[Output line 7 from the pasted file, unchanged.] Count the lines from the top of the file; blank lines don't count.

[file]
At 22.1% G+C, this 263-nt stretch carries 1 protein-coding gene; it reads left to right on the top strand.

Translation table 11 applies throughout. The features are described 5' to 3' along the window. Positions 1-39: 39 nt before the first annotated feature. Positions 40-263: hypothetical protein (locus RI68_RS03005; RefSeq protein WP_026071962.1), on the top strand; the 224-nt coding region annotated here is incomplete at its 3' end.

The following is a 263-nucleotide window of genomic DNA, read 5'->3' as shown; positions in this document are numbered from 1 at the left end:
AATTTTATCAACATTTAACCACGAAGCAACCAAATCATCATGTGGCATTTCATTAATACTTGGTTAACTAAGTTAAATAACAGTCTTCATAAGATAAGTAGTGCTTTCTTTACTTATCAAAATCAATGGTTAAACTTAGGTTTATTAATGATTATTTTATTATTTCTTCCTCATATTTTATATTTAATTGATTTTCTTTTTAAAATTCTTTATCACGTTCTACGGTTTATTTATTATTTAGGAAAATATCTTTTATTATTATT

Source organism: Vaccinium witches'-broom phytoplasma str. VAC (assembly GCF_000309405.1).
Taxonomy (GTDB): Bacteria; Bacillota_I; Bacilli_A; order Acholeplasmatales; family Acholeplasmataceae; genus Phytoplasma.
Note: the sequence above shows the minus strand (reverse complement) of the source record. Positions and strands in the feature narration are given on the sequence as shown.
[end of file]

Note: the sequence above shows the minus strand (reverse complement) of the source record. Positions and strands in the feature narration are given on the sequence as shown.